Other Mays graduates in leadership positions at EY leaders plan to visit on March 22, including Partner Christy Baumann ’95 and Tax Partner Andy Beakey ’84.

For more information about the events planned that day, contact Cindy Billington.

 

Categories: Accounting, Dean Eli Jones, Featured Stories, Mays Business, News, Texas A&M

For Andy York ’03, this year will bring together his past and his future – his alma mater is building a house in partnership with B/CS Habitat for Humanity, where he is executive director.

Thanks to his passion for both organizations, York has the opportunity to play a part in the collaboration of Mays Business School and B/CS Habitat for Humanity. The MaysBuilds project will unify undergraduate and graduate students, as well as faculty and staff throughout all departments and programs in Mays.

York has always had a passion for giving back. “While in high school, I donated land that my grandmother had given me to Habitat for Humanity in Bryan,” York said. Three houses were built on the land he donated, and York started volunteering on the property. Eventually, this land turned into a subdivision called Miracle Place. In addition, while in college, York volunteered with his church on Habitat houses, and this really pushed his passion for the organization. That church – Christ United Methodist Church in College Station – is now building its ninth house.

York began at Texas A&M as a finance major, but was convinced by a professor to do the Professional Program for Accounting with a master’s in finance. He learned early on, however, that accounting was not what he wanted to do for the rest of his life. “I started thinking about what sort of job would really give me fulfillment, and I decided that I should put my talents to use to serve people rather than make money for investors,” York said. It was this mindset that led York to join the staff at B/CS Habitat as director of finance in 2013. He became executive director in 2016.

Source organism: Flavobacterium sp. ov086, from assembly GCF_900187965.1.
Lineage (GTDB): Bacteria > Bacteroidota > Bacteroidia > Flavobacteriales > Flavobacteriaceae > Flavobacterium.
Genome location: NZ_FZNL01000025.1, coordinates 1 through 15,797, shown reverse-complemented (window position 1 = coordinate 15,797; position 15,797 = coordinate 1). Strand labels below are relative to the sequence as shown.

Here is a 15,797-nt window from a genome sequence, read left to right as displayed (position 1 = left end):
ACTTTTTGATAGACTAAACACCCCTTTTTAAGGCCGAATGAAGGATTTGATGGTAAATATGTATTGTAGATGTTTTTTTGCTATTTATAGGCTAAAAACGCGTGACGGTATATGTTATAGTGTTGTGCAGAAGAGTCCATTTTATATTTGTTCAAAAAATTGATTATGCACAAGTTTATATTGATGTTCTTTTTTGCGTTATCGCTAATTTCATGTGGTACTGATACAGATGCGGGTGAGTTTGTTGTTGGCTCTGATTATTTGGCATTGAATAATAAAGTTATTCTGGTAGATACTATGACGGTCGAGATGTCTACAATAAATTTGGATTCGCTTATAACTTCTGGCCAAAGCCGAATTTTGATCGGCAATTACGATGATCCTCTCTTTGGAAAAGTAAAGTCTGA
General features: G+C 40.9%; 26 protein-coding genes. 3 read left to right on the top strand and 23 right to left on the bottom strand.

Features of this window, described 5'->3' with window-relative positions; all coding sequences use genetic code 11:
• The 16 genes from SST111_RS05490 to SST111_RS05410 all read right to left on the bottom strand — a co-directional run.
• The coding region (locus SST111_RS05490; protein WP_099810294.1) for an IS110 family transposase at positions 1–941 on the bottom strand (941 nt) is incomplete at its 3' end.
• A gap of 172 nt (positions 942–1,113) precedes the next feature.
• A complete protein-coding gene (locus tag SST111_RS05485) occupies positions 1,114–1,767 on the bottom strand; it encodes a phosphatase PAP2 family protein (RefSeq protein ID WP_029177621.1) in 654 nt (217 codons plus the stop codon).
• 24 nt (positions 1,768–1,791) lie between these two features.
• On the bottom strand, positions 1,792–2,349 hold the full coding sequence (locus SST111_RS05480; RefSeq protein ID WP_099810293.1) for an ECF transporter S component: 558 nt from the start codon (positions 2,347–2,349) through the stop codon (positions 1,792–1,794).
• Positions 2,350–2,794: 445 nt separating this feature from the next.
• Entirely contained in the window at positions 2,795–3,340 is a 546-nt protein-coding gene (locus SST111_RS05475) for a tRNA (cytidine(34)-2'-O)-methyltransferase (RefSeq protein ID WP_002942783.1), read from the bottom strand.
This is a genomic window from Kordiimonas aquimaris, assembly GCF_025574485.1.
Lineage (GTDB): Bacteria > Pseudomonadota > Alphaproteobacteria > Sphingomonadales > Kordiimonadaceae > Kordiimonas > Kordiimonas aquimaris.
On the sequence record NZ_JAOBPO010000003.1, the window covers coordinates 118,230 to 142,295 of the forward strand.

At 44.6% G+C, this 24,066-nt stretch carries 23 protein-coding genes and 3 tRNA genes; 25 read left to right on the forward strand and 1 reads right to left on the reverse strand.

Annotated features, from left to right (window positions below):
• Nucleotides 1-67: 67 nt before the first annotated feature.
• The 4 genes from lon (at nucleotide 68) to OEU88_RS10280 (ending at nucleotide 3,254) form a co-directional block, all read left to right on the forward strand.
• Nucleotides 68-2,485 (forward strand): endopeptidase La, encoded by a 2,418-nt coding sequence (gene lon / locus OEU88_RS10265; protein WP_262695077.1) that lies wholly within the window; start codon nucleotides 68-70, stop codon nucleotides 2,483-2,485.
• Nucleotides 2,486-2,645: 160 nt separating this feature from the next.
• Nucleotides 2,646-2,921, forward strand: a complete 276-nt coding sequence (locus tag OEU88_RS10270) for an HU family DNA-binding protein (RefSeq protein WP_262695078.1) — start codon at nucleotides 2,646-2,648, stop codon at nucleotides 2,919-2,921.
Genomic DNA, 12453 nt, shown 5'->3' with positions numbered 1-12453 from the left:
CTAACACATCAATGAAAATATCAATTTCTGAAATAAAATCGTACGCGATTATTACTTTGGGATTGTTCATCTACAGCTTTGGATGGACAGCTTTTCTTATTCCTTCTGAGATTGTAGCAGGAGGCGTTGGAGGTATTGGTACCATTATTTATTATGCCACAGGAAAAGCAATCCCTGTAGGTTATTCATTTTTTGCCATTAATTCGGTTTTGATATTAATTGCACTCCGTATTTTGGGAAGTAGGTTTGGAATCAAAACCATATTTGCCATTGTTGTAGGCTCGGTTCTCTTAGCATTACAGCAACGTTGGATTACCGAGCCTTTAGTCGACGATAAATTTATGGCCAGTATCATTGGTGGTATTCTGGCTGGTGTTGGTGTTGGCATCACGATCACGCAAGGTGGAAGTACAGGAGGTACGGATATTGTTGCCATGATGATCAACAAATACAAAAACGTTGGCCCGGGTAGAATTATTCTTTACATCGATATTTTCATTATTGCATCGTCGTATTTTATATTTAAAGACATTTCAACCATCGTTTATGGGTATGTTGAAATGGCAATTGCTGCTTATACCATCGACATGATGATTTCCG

The partnership between Mays and B/CS Habitat for Humanity began when Marketing Professor Janet Parish joined the Habitat Board of Directors. York said that Parish, “said the right words at the right time to the right people,” which led to the creation of the partnership. Along with serving on the board, Parish also serves as the chair of the Community Outreach subcommittee. “Bringing those two roles together created an opportunity for Mays faculty, staff, and students to work together to serve the local community,” she said. “We are planning several events this spring that we hope will help us continue to spread our message and get others involved.” These events include the annual Habitat breakfast on Feb. 28, which numerous Mays faculty and staff members plan to attend, and the recent Business Student Council Mays Exchange, which donated a portion proceeds toward MaysBuilds for the first time.